Prime Minister Boris Johnson’s much talked about Cabinet reshuffle has arrived.
Today is one of the most important days for a prime minister. The power to appoint ministers, rewarding loyal or effective MPs and punishing disloyal or ineffective MPs, is a privilege exclusive to the PM. Reshuffles allow PMs to exercise their patronage.
With a significant Conservative majority, free marketeers can breathe a collective sigh of relief. But, far from taking a step back, business must become more engaged with government and much better at making the case for the contribution that business can make to society and the economy.
What next for the Conservatives in Government? Now the real contest for power and influence.
The Conservatives have a clear majority. But the struggle for power is not over. Factions within the party will now vie for control, to implement their version of conservatism.
What’s the likely impact on business and economy? Here we look at the two likely factions and what to look out for over the next few days.
At the end of January, the United Kingdom will leave the European Union. When she does so, Dominic Cummings – the most powerful political advisor in a generation – will achieve his life’s purpose and political ambition. According to insiders, his departure from politics will shortly follow.
Two powerful factions are in fierce competition to become the dominant political force upon his departure. The result of this internal power struggle will have a far greater impact on business and the economy than the pantomime of the General Election.
British politics moves at remarkable speed. With the results of the election hot off the press, Boris will be expected to fully constitute his Government in the coming days.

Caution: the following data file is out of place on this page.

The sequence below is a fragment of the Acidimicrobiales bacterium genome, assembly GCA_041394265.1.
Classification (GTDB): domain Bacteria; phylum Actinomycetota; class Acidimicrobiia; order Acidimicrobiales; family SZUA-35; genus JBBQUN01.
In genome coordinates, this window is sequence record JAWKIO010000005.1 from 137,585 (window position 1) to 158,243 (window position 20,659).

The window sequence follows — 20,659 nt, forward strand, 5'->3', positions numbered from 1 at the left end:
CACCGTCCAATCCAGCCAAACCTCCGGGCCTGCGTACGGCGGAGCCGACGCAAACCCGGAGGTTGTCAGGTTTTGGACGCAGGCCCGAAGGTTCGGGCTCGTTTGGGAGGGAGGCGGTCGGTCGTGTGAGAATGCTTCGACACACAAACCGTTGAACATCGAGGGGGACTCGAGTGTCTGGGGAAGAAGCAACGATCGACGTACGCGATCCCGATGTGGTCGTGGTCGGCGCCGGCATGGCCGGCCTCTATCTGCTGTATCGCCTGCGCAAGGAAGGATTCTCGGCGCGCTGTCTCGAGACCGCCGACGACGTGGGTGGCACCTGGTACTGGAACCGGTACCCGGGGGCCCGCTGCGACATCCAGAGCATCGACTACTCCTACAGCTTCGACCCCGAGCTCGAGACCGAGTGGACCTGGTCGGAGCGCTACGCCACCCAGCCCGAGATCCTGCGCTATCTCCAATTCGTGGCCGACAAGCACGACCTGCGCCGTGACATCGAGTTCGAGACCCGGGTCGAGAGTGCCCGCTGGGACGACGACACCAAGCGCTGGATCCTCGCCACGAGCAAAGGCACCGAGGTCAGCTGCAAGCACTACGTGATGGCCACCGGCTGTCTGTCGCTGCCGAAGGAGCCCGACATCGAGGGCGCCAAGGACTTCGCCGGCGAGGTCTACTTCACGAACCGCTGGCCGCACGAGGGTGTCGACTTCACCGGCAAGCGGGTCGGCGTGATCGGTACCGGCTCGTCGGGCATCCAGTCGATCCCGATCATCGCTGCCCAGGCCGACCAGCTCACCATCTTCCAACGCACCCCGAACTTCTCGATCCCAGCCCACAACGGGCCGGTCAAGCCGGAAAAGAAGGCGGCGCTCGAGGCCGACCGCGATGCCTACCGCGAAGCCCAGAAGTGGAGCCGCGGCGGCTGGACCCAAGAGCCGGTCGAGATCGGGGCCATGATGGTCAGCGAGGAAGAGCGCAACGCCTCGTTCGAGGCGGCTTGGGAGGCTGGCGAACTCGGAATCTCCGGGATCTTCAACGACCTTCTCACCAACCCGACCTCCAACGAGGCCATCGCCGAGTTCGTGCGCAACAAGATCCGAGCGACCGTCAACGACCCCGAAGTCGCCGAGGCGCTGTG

The Conservatives pledge to ‘get Brexit done’ (you may have heard about this) and the imminent return of MPs to Parliament, further heightens the urgency.
In 1973 Stanford Professor Mark Granovetter’s “the strength of weak ties” argued that weak links, between people with different opinions, help new and unfamiliar ideas spread.
Sam Dumitriu, research director, The Entrepreneurs Network
One silver lining to Brexit for sceptical liberals like myself is that it’s an opportunity to have a more nuanced and intelligent debate on immigration. Wishful thinking? Perhaps, but since the referendum attitudes have shifted. Both Remainers and Leavers are more positive about the effect of migration on the UK.
Progress in the immigration debate depends on the public having access to all of the facts. But we at The Entrepreneurs Network noticed there was a gap in the debate. Too often the media focused on whether or not migrant workers took jobs or drove down wages. They neglected the job-creating impact of immigrant entrepreneurs entirely.
By Morgan Schondelmeier, head of development, Adam Smith Institute
A few years ago, the Adam Smith Institute – an economic policy think tank in Westminster – decided to adopt the moniker ‘Neoliberal’. Derided by some as emblematic of a corrupt, greedy, and destructive world order, ‘neoliberal’ has for many years been a term of disdain used by the left to describe those with whom they disagree. By reclaiming the term, proponents of neoliberalism feel able to change the narrative back to the principles which define our views; freedom, liberty, security, and compassion.
By Guy Corbet, Fourteen Forty
Just when you think there isn’t room in the world for another business index, the very smart people at communications agency Portland have created the Total Value Index.
It compares the contribution that individual British businesses (and sectors) make to our world, based on their simple proposition that “value = profit + purpose”.
Assuming the bill passes the Lords today, we’re set for a 12 December “people v parliament” election. Here’s a quick summary of a few of the current talking points.
Only 43 sleeps until Christmas (election)
After months of building expectations, the Prime Minister Boris Johnson has finally got the snap election he wanted to break the Brexit deadlock. Britain goes to the polls on 12 December, the first December election in nearly 100 years. The election bill is expected to undergo all stages in the House of Lords today. Assuming no peers try and derail it, the date will be confirmed this evening.